Finland and Russia Agree on Temporary Border Restrictions

Members of anti-immigrant "Soldiers of Odin" patrol the streets of Drammen, Norway, in this February 21, 2016 file photo. The Soldiers of Odin, self-proclaimed patriots who have patrolled the streets of some cities in Finland saying they wants to protect locals from immigrants, have begin appearing in other Nordic and Baltic countries, worrying authorities. (Reuters Photo/Heiko Junge)

By : Jussi Rosendahl | on 10:53 AM March 23, 2016
Category : International, News

Helsinki. Russia and Finland agreed on Tuesday (22/03) to impose temporary restrictions at two Arctic border crossing points following an increased flow of asylum seekers from Russia to Finland earlier this year.

Under a deal clinched by Presidents Vladimir Putin and Sauli Niinisto in Moscow, crossings at two popular entry points, Salla and Raja-Jooseppi, will be reserved only for Finnish, Russian and Belarusian citizens and their family members for a period of 180 days.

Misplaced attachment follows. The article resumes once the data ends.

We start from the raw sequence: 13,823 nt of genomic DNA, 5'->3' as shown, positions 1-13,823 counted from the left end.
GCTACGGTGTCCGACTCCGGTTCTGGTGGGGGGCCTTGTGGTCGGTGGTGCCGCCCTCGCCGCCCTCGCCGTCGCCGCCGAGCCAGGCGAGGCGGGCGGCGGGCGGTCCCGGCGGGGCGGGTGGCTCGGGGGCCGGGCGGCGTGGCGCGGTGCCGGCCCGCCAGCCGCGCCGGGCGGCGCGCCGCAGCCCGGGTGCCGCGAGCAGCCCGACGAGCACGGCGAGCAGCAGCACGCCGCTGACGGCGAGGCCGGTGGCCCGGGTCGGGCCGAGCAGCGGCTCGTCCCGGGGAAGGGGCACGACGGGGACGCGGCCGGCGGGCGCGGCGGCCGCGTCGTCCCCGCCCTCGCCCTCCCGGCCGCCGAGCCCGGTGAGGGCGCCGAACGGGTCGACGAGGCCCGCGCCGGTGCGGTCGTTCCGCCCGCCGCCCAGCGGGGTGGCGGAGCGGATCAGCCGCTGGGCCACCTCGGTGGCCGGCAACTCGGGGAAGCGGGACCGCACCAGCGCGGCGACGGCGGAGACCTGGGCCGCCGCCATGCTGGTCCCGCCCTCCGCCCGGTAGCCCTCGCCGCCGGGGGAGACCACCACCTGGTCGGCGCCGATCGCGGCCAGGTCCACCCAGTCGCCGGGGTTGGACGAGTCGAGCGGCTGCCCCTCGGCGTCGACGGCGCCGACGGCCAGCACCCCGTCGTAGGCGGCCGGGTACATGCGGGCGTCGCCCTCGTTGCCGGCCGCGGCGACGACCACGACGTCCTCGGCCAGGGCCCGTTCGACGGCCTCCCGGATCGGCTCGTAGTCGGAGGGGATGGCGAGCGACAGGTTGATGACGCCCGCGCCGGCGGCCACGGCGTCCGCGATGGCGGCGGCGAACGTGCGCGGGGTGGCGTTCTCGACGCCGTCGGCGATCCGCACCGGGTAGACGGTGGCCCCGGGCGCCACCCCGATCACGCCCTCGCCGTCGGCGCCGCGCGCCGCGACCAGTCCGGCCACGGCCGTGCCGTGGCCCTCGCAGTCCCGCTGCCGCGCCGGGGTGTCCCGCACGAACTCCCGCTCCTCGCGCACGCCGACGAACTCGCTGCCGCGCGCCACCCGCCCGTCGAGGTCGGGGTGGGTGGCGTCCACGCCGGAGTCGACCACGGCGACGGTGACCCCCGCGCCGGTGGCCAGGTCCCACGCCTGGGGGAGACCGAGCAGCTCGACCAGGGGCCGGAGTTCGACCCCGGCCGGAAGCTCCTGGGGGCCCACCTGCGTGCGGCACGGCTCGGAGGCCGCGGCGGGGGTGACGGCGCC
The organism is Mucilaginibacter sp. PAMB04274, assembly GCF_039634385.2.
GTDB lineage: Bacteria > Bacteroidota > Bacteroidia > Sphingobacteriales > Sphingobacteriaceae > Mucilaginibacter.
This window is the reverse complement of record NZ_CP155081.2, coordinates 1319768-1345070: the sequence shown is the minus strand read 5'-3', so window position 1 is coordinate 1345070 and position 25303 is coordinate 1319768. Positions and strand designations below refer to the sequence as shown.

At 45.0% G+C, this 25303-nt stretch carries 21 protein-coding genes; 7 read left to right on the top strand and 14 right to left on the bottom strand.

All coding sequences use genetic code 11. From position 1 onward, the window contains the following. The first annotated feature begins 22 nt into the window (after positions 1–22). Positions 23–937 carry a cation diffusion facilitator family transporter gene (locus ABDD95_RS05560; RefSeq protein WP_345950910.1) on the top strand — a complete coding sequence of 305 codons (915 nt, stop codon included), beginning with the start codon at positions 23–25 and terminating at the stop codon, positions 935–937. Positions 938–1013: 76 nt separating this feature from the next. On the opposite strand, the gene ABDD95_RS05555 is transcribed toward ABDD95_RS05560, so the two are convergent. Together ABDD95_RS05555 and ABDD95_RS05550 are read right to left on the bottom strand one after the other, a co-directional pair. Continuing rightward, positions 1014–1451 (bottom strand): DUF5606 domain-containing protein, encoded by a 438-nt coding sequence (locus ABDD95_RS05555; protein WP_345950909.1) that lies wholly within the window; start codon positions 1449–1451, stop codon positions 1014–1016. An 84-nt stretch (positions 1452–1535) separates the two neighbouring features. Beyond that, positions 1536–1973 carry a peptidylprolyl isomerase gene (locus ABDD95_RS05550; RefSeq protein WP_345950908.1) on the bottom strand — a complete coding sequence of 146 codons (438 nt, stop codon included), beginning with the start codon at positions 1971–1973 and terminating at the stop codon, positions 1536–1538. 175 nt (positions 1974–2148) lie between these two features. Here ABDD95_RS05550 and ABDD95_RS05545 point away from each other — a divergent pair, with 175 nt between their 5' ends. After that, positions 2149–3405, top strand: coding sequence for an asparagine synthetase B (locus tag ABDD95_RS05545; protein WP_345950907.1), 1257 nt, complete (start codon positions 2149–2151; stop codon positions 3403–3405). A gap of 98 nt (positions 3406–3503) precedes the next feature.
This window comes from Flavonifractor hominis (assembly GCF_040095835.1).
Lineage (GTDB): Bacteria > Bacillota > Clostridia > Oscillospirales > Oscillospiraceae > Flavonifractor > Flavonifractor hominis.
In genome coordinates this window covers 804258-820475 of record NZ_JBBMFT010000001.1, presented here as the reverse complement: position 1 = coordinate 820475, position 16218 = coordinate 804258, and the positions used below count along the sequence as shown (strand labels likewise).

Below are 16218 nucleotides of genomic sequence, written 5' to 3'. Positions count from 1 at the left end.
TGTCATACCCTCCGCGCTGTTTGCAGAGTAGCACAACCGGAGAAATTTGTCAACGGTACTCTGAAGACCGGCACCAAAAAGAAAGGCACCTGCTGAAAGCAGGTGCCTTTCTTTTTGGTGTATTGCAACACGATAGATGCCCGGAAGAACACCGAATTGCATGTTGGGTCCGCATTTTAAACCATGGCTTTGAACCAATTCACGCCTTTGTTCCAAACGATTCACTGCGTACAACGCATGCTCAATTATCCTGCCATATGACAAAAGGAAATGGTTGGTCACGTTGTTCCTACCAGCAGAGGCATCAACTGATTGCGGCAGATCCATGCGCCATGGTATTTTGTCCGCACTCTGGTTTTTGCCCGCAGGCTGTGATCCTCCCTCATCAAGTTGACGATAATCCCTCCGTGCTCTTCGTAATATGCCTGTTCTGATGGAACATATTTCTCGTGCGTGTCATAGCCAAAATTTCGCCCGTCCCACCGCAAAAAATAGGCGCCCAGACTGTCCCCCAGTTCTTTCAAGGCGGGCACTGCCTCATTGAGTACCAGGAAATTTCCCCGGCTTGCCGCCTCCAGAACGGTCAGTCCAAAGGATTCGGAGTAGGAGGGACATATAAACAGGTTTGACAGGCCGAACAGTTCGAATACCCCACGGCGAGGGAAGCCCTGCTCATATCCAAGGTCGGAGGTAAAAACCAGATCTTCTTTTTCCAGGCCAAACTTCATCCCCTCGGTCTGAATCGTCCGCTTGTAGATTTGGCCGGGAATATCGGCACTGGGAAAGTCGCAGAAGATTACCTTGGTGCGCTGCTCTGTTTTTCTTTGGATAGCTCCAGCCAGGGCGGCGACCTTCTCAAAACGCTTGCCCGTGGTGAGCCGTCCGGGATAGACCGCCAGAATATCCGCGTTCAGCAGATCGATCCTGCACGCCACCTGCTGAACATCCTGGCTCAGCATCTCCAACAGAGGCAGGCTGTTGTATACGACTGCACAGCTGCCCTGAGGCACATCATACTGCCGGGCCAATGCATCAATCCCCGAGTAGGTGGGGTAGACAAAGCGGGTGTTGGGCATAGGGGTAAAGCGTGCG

"The aim of this restriction is to prevent organized illegal immigration. According to EU commitments, Finland aims to prevent the emergence of new routes for illegal immigration," the Finnish president's office said in a statement.

Finland's 1,340-kilometer border with Russia marks an external limit of the European Union's passport-free Schengen area. Helsinki has been worried it could become a more popular route into the EU for migrants as the weather improves and the main Balkan route via Turkey and Greece gets harder to access.

Close to 1,000 asylum seekers entered Finland from Russia in the first two months of 2016, up from about 700 in the whole of 2015, although the flow of migrants has halted this month after an improvement in bilateral border cooperation.

The Finnish government has said many of the migrants in question were Afghans or Indians and were not escaping war or persecution, and some had lived in Russia a long time.

The two countries also signed a memorandum of understanding to increase the sharing of information on immigration.

Reuters

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